A case of idiopathic condylar resorption


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Australasian Orthodontic Journal

Australian Society of Orthodontists

Subject: Dentistry, Orthodontics & Medicine


ISSN: 2207-7472
eISSN: 2207-7480





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VOLUME 36 , ISSUE 2 (November 2020) > List of articles

A case of idiopathic condylar resorption

Tony Collett * / Laura Chen / Rosie Pritchett / Christopher Poon

Citation Information : Australasian Orthodontic Journal. Volume 36, Issue 2, Pages 195-204, DOI: https://doi.org/10.21307/aoj-2020-022

License : (CC BY 4.0)

Published Online: 20-July-2021



Background: Idiopathic condylar resorption (ICR) is a well-documented but poorly understood condition, characterised by the progressive degeneration of the temporomandibular joint without an identifiable cause. ICR most commonly presents as a spontaneous, self-limiting episode of bilateral condylar resorption in the absence of pathology, injury or systemic disease. The condition most commonly affects physically active adolescent females, and has a strong predilection for individuals with a Class II skeletal relationship. Some ICR patients exhibit symptoms such as discomfort and/or functional limitations during the active phase of resorption, though some may be completely asymptomatic.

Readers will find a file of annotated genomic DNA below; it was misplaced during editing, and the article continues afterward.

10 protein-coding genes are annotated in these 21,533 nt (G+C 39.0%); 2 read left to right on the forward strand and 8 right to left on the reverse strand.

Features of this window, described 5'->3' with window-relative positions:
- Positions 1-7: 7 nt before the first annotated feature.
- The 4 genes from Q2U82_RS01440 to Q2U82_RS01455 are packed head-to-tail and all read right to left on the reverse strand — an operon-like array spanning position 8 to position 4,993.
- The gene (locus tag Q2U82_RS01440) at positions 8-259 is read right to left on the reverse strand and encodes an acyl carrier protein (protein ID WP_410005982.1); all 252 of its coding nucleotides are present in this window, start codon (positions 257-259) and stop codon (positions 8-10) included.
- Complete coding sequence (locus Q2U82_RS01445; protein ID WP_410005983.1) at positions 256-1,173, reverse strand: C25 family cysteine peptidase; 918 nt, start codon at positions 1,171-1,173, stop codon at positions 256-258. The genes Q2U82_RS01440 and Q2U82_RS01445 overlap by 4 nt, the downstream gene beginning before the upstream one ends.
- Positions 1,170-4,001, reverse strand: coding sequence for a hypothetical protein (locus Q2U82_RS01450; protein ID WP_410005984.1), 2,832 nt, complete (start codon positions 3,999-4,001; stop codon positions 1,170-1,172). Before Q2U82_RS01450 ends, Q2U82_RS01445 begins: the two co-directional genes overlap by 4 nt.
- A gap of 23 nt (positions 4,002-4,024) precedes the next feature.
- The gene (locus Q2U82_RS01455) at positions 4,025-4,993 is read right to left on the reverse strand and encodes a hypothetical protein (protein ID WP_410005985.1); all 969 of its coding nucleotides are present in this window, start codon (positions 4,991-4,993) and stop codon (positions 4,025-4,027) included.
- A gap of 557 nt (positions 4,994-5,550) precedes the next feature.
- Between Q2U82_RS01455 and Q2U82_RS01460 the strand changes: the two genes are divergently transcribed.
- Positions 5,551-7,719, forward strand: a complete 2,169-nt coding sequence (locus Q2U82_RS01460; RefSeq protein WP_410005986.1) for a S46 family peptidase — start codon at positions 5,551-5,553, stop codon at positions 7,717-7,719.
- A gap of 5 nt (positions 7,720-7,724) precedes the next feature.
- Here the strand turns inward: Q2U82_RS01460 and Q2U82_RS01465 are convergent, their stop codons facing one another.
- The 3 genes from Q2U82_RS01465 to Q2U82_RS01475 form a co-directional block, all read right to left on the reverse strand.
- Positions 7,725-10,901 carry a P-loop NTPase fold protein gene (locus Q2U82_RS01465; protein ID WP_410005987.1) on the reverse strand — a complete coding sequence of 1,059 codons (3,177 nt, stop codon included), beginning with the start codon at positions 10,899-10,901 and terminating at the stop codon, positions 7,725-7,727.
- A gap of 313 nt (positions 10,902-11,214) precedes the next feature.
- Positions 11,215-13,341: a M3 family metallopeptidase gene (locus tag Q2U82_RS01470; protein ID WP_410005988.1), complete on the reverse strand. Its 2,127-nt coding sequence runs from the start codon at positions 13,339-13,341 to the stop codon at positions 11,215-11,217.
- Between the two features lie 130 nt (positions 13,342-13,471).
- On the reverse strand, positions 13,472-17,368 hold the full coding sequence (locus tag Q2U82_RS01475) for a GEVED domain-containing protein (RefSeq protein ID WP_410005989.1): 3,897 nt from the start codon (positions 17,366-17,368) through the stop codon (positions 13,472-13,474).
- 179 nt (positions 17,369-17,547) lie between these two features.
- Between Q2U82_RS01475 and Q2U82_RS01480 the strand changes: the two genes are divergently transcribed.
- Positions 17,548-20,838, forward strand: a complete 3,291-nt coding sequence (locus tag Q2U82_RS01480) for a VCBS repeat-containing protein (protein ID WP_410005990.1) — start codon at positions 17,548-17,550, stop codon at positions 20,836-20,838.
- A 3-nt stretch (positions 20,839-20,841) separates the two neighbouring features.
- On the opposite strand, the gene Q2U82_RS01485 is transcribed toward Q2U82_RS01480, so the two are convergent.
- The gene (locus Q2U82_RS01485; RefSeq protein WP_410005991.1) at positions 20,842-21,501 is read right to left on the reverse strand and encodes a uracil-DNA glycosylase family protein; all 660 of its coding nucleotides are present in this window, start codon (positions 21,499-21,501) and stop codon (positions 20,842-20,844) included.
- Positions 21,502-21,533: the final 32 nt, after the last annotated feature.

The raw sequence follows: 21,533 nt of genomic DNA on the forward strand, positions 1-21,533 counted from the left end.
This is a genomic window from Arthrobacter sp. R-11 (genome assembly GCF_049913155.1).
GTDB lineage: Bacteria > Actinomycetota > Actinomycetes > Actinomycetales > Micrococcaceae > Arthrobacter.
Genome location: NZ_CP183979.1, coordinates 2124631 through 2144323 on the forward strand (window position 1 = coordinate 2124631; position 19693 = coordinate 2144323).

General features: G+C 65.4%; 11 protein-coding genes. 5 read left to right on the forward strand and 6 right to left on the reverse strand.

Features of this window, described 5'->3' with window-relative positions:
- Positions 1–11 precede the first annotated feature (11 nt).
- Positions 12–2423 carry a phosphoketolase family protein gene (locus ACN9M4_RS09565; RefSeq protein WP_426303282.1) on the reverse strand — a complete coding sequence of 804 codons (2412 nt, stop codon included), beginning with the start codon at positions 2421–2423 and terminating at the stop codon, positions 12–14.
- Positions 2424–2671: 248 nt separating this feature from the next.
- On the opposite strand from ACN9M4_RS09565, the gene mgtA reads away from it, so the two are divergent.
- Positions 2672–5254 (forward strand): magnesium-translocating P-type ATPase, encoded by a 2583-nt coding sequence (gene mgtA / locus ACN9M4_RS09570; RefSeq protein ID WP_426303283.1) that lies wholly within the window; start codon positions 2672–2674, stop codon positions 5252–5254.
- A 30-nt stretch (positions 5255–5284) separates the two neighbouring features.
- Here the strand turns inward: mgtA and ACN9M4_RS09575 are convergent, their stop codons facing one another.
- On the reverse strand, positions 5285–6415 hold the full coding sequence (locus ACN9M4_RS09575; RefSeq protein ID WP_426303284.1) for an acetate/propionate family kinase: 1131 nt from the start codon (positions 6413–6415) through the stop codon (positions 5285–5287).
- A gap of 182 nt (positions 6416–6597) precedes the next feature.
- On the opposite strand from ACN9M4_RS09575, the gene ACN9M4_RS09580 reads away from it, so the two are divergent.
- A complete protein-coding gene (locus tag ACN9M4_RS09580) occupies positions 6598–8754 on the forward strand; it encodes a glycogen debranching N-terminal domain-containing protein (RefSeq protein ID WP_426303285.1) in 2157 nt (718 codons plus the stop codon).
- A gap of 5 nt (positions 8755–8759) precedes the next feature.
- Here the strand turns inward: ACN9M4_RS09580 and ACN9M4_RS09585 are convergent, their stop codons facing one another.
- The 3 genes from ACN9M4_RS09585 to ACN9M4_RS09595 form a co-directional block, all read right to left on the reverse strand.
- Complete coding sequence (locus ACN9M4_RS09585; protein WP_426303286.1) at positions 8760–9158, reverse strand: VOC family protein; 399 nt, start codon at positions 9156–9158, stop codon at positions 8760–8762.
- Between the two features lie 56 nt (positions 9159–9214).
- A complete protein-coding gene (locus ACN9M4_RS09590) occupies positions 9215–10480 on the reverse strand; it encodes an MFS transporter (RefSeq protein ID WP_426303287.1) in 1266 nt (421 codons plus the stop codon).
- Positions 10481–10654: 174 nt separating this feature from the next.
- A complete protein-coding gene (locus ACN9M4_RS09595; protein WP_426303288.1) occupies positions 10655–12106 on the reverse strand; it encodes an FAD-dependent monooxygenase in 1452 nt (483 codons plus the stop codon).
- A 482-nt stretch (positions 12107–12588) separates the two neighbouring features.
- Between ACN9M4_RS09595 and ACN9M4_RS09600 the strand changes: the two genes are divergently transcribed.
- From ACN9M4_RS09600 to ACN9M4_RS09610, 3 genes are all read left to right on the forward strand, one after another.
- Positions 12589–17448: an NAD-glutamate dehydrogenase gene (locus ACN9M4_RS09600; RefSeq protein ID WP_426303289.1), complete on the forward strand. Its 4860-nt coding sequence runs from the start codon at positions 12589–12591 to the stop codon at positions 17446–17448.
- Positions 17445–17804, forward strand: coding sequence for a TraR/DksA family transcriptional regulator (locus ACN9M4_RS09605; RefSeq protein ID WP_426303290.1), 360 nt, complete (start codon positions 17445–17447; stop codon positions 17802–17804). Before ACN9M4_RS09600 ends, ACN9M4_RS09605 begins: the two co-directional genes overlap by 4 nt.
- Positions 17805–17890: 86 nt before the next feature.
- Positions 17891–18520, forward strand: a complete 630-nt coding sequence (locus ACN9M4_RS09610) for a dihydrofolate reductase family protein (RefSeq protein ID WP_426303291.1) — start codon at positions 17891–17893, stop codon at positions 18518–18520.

Aim: This case report describes the ICR management of a 20-year-old female with asymptomatic bilateral condylar resorption, resulting in a rapid development of mandibular retrognathia. The retrognathic appearance was of concern to the patient and treatment was desired for this reason.

Methods and results: Combined orthodontic-orthognathic treatment was undertaken. Pre-surgical orthodontics was completed following ICR stabilisation, and surgical correction consisted of a mandibular advancement plus a genioplasty. The resorbed condyles were accepted given the temporomandibular joints remained asymptomatic and there were no functional limitations. Following treatment, the patient remained asymptomatic, functioning without restrictions, and satisfied with the aesthetic outcome.

Conclusion: The combined orthodontic-orthognathic approach addressed the aesthetic and functional concerns of the patient. The condyles were not reconstructed with prostheses and were left in their resorbed anatomical form and relationship. This illustrates the adaptive capabilities of the mandible and associated musculature, and that more complex condylar restorative procedures are not always required.

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